BACKGROUND OF THE INVENTION

The use of implants in the field of orthopedic surgery has a relatively recent history, even including the use of screws, which can be used to hold plates or rods in position, or to hold bones or bone fragments in place to facilitate fusion between bone surfaces. Achieving repair across a fracture, or fusion between two otherwise unrelated bone segments through the use of a stand-alone screw, is often furthered by causing compression of the segments at the cortical surfaces. The prior art has recognized the use of screws that generate this kind of compression, and includes compression screws that are self-tapping, self-drilling and self countersinking. The present screw is designed to maximize the ease of insertion and the compression generated, in particular to suit the needs of small bone surgeons. This area includes bones distal to the elbow or knee that are smaller more delicate bones than the long bones, and further are bones that function in conjunction with less, and more delicate, soft tissue in order to achieve movements with greater finesse than the gross apendicular movement. There is often little bone for purchase, and even less muscle tissue to provide a buffer for protruding tips. Consequently, it is imperative in the small bone context that implants are designed to maximize the desired result with a minimum of volume. The present invention is designed to provide both a maximum of compression along the longitudinal axis of the screw and to provide for ease of insertion by lessening the need for an additional drilling step

The present invention can be used for fixation or repair following trauma, for example of the scaphoid bone, or for correction of a developed condition such as bunion or congenital defect like flat feet. Thus, the present invention relates generally to a class of screw known as a “compression screw”, and more specifically to those classed as “headless compression screws” which generally refer in the orthopedic arts to screws which are countersunk so that they that do not project beyond the surface of the bone in use. The present invention has a threaded distal end, which is preferably self-tapping and a proximal end, which has a compression taper or wedge. This area has an increasing diameter toward the distal end, such as is provided, for example, by a frusto-conical or domed shape to the maximum diameter area of the wedge. Beyond the maximum, the proximal portion includes a bevel or rounded edge that terminates in a flat proximal terminal surface that includes a torque driving recess. This proximal taper area has one or more, and preferably two to four, equally spaced cutting flutes, which also end at or below the rounded edge of the wedge. The flute or flutes do not extend through to the proximal terminal surface of the screw, and in fact end substantially before the end, meaning that a circumferential filet or lip is formed at the top of each cutting flute by that portion of the taper which is proximally distant to the flute. Preferably this feature provides a plurality of lips that act as a stop portion located proximally at or below about the widest portion of the compression wedge. Thus, the proximal compression taper is self-drilling to the bone cortex, but will act to generate compression when the distal side of the lip engages the cortical bone that forms the top of the screw hole. Thus, in one specialized sense this stop portion can be considered to be a “head” in so far as it is not self-countersinking and in that it increases the longitudinal compression generated at the proximal portion of the screw, in particular because of the composition of bone at this surface. It is not intended to sit proud to the bone surface nor to be countersunk, but rather to sit flush with it unless the bone is subjected to a counterboring step prior to implantation. This design helps to provide optimal compression by causing the screw to impact the hard cortical portion of the bone and to thus drive the bone toward the distal end of the screw. Thus, the product is considered to be “self-drilling” but not “self-countersinking. This is an aspect of the invention that distinguishes it from the prior art “headless compression screws”.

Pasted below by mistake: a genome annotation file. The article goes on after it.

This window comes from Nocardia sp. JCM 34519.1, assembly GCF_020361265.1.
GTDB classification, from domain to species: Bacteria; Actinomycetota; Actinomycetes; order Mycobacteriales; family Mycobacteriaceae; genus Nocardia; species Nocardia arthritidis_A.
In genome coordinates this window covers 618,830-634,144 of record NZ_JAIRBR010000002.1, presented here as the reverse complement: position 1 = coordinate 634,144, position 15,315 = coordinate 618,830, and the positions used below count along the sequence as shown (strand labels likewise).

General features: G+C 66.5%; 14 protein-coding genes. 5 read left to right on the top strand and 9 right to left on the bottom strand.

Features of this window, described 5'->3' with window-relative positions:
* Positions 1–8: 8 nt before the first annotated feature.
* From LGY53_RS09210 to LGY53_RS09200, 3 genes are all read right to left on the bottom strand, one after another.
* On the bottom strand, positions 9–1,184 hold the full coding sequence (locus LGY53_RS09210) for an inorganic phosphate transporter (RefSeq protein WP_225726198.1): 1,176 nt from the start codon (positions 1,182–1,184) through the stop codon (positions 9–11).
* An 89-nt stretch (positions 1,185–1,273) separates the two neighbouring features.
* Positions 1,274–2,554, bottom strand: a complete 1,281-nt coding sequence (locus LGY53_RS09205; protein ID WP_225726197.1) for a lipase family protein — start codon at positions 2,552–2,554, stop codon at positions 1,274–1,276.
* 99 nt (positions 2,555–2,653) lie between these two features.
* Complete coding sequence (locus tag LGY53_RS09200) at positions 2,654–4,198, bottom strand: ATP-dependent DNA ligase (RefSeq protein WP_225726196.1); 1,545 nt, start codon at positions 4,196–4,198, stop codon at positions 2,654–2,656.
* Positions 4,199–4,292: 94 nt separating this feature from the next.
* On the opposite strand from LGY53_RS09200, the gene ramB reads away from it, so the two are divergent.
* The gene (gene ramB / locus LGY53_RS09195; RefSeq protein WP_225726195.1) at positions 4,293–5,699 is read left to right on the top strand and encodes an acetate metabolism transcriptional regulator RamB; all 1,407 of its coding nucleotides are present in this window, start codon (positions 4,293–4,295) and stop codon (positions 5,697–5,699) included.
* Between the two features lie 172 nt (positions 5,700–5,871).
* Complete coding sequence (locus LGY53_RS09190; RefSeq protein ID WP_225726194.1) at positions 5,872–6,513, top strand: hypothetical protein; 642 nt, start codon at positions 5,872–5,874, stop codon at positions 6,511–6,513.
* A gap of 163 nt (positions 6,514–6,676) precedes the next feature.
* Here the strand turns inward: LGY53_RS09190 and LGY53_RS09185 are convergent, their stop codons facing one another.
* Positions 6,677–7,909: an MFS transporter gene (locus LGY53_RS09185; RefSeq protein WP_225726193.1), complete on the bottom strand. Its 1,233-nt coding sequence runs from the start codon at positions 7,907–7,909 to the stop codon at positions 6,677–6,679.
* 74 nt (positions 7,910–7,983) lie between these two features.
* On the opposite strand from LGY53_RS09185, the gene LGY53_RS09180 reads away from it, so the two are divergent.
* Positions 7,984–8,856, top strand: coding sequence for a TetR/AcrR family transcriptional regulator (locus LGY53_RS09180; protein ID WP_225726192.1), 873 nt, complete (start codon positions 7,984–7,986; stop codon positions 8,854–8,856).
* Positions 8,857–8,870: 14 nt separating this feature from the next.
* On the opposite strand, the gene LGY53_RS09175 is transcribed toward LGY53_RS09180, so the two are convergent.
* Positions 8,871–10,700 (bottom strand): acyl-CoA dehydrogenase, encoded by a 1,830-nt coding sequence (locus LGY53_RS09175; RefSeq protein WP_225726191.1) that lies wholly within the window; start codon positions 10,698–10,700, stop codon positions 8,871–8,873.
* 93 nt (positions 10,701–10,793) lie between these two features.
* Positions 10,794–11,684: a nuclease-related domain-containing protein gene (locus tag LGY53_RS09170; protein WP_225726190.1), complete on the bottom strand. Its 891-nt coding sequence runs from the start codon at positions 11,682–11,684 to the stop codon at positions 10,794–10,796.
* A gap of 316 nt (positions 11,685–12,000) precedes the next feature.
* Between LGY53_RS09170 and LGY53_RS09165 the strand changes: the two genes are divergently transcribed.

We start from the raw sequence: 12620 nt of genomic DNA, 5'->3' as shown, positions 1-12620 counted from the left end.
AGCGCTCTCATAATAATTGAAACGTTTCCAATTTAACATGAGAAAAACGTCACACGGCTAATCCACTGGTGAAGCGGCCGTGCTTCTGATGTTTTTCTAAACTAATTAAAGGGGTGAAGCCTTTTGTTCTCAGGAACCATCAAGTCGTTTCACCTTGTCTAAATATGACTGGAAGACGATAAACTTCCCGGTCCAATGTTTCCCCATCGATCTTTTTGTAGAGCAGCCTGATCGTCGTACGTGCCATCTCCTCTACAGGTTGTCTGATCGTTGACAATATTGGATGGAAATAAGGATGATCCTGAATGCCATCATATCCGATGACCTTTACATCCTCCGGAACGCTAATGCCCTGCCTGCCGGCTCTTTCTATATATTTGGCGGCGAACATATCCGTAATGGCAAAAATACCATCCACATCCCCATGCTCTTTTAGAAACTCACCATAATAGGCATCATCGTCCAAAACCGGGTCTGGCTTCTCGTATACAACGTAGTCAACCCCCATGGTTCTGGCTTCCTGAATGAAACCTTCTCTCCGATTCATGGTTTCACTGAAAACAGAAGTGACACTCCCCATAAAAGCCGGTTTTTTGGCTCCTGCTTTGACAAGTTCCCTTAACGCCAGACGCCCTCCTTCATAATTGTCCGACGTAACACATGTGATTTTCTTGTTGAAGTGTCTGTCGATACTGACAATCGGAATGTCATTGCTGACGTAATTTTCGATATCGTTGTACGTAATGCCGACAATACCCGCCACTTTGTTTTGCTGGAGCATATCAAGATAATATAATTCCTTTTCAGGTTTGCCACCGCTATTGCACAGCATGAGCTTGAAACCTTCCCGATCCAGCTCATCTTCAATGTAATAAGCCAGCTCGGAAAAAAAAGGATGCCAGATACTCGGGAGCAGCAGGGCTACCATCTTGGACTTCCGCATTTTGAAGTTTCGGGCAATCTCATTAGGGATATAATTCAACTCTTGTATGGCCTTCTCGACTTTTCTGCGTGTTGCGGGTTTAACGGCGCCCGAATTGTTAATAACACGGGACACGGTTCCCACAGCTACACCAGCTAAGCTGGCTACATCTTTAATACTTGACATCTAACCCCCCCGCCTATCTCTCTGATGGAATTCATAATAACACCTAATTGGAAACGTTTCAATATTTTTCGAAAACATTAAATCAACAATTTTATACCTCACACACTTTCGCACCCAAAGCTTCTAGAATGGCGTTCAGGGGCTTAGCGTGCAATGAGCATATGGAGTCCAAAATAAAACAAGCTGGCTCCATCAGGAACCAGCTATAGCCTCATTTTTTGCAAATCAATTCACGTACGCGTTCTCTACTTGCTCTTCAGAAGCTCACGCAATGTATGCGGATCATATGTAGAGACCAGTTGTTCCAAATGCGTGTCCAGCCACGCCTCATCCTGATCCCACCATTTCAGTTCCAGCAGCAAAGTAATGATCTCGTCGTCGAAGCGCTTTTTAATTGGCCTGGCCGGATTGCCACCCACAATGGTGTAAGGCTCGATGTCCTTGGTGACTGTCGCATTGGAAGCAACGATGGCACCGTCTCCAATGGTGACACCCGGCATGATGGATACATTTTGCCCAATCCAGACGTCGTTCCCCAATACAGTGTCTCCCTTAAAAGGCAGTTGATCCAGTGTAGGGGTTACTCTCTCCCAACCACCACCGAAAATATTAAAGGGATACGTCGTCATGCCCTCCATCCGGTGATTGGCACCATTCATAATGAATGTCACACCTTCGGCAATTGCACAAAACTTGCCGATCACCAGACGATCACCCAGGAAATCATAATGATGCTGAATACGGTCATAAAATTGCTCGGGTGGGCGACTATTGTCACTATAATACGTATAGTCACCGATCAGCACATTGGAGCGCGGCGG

BRIEF DESCRIPTION OF THE DRAWINGS

The invention will be better understood and other features and advantages will become apparent by reading the detailed description of the invention, taken together with the drawings, wherein:

FIG. 1 is a side view of a compression screw in accordance with the present invention;

FIG. 2 is a cross-section of the screw taken along line 2-2;

FIG. 3 is a top view of the screw;

FIG. 4 is an end view of the screw;

FIG. 5 is detail of the proximal portion of the screw;

FIG. 6 is a detail of the insertion tip of the screw; and

FIG. 7 is a cross-section of the screw taken along line 7-7.

DETAILED DESCRIPTION OF THE DRAWINGS